Double standard

The guy drinks too much.  Smokes dope on the job and is ‘under the influence’ way more than not.  He’s a bit less than attractive, too.  His work is excellent despite that, and he could drywall a scarecrow to look like a supermodel.  Admittedly, he looks a bit anti-social and, being in such a trade, he is always dusty, unkempt, down at the heels and looks like something the cat wouldn’t even drag in.  I met him a few years ago.  He was a good guy to me and Sally.  And we liked him.

After a shift at a job he was on a few days ago, he left late in the morning.  The reason for that is that he starts very early or sometimes works through the night.  Drywalling work is not compatible with other trades work. Contractors and other subtrades prefer the drywallers to be unseen, unheard and yet do perfect work – somehow magically.  That usually means working weird hours.  Drywallers try to work around the other trades.

His job at this time was in an expensive penthouse in Downtown.  After work, he walked to his car, stayed in it for a few extra minutes, maybe making a call and then, driving less than perfectly, made his way out of the lot.  I know this because his actions were caught on the security tape and also because the security tape was soon being reviewed.

An outraged woman told security that her laptop had been stolen from her car.  She had arrived at the building early and left before noon, shortly after the departure of the drywaller. The cameras showed only him walking in the area during this time.  They did not show that he broke into her car and they did not show him carrying a laptop.  But she concluded that he was the thief.  She called the chair of the strata building, they called the police and they also called the general contractor who had let the drywall contract to the fellow being accused. The two women demanded that the drywaller return the computer and they demanded the contractor fire the guy and that the general also do extra credential checking to ensure that his other tradespeople were not criminals.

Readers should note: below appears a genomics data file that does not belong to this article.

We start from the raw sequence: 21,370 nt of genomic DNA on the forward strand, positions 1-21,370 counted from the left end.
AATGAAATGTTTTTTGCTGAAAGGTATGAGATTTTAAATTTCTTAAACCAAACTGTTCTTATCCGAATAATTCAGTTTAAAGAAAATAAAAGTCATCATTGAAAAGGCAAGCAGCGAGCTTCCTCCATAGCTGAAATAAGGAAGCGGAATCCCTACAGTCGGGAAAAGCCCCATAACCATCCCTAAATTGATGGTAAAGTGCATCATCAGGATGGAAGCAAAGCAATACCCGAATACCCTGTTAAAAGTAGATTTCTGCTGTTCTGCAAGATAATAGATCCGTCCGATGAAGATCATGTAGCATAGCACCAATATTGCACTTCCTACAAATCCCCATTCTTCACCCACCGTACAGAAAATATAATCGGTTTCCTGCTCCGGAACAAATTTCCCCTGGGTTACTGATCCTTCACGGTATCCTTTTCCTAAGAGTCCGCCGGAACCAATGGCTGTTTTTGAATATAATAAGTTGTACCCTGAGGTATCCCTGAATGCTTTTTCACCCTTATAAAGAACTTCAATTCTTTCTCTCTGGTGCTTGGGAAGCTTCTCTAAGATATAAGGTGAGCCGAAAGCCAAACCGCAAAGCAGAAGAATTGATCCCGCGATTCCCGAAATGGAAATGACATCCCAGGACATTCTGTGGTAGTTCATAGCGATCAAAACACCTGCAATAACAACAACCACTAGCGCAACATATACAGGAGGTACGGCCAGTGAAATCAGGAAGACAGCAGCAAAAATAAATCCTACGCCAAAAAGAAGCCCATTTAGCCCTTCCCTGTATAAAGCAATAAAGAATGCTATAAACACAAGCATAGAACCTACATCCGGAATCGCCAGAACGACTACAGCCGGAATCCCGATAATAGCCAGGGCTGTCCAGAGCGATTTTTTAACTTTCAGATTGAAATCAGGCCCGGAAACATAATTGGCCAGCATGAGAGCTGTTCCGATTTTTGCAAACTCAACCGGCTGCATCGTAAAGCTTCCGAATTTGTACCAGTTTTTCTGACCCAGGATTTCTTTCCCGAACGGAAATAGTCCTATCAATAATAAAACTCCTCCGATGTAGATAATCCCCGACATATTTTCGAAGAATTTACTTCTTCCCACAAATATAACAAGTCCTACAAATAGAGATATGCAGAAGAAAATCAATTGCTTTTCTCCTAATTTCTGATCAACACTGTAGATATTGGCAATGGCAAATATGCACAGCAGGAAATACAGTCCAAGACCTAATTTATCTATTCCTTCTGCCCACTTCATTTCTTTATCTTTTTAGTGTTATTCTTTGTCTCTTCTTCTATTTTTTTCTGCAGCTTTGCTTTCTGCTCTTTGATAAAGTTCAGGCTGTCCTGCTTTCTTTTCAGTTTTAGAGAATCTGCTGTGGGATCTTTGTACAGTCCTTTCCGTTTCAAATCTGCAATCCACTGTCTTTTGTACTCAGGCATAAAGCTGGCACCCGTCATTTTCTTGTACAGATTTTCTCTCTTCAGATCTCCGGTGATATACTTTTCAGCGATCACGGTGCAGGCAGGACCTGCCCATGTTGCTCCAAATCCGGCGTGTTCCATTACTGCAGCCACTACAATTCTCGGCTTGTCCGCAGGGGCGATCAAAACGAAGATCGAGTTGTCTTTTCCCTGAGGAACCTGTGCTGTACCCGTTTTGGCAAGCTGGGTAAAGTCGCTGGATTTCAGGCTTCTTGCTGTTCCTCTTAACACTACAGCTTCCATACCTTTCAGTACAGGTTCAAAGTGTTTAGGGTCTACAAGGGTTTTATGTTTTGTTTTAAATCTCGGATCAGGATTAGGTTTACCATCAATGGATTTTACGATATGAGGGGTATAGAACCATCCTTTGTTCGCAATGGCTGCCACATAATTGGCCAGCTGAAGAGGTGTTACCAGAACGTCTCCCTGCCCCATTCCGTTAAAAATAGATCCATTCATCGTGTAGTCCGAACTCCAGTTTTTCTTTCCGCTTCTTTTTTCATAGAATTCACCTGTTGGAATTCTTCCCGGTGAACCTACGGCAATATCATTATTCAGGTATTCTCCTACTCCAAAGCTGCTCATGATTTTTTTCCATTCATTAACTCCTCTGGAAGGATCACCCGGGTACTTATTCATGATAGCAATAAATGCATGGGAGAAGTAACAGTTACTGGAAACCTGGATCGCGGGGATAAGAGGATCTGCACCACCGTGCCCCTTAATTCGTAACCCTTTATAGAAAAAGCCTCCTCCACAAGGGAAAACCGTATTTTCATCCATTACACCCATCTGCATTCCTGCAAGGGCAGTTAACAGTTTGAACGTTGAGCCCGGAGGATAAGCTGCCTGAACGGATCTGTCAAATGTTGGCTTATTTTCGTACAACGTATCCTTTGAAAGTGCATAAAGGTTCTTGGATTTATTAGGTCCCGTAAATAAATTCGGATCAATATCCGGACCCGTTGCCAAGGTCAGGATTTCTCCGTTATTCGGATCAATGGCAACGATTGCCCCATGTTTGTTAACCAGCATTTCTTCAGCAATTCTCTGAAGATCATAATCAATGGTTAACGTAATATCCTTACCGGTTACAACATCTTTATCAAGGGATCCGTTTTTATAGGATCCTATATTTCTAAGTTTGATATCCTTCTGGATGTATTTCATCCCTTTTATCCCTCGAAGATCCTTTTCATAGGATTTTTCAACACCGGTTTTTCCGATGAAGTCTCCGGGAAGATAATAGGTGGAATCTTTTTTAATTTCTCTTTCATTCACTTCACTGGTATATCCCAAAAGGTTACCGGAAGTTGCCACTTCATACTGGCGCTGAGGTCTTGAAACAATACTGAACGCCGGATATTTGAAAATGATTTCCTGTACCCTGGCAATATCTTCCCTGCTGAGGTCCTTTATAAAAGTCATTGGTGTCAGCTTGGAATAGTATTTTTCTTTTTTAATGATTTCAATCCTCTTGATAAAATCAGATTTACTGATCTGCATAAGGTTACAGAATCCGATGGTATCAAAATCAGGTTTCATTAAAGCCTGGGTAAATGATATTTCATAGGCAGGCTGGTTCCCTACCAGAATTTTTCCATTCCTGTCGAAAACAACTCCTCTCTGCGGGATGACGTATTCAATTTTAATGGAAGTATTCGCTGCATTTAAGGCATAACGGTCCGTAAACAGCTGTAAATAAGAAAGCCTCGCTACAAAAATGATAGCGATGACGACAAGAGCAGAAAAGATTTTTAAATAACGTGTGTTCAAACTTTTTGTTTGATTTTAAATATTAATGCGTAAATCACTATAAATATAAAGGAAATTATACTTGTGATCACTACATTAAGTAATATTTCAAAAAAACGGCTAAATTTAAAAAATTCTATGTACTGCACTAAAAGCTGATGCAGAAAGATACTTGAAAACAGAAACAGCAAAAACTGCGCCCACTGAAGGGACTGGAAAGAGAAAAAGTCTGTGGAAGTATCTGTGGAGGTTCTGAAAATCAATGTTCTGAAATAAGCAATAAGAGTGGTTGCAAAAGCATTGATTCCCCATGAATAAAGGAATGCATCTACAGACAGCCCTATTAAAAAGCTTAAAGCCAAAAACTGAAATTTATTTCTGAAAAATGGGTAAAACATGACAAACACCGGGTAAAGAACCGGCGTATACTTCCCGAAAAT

The general contractor apologized to the drywaller but said he had no choice but to fire him a few days before Christmas because that was the alleged victim’s and the strata council’s chair’s demand.  The contractor also offered to replace the missing laptop, even though he did not believe his subtrade worker had taken it.  It is worth noting that the owner of the penthouse – the one who hired the contractor – was not involved. The person making the accusation was simply a woman claiming to have been keeping an early appointment in the building. She was supported in that contention by the chair with whom the meeting had occurred.

The drywaller denied the allegation but had no choice but to stop work.  He would lose a large portion of his December income since he had set aside the time to do this job and had no other contract to continue with.  Given his proclivities, he might be excused if he had simply given up on December and was planning on spending even more time less conscious.

After all the running around and firing and the setting of hair-on-fire had played out the woman called the building manager. She called to inform him that she had erred.  She had left her computer at home.

A new drywalling firm had already been hired.  The contractor had spent the day running one way and then the other. The previous drywaller had his reputation impugned.  The building manager was embarrassed and offered the drywaller $100 from his own pocket as an apology. The chair of the strata board was not heard from.  She ducked away. Neither has the woman who made the accusation apologized or made good any type of compensation.

Now imagine this story playing out a bit differently.  In this version it is the drywaller who’s computer is missing from the front seat of his car. In this fantasy version it is the smartly dressed business woman who is caught on the security tape walking to her car and getting into it. In this version the drywaller views the video with the building manager and concludes the woman is a thief.  The police are called. The outraged drywaller insists that this woman’s employer be called and that she be fired on the strength of his allegation. And that her co-workers and boss are informed of this misdeed and their backgrounds are also re-checked.

Do you see that ever happening? Of course not.  So why is it happening here?  Is it the clothes?  Is it the type of work they do?  Could it be a gender bias?  Is it perceived social status?

And, given the example set of ‘trying to do the right thing’ by the general contractor and the building manager, why, if the two women learn of their error are they not falling all over themselves trying to fix it?

Can anyone explain that to me?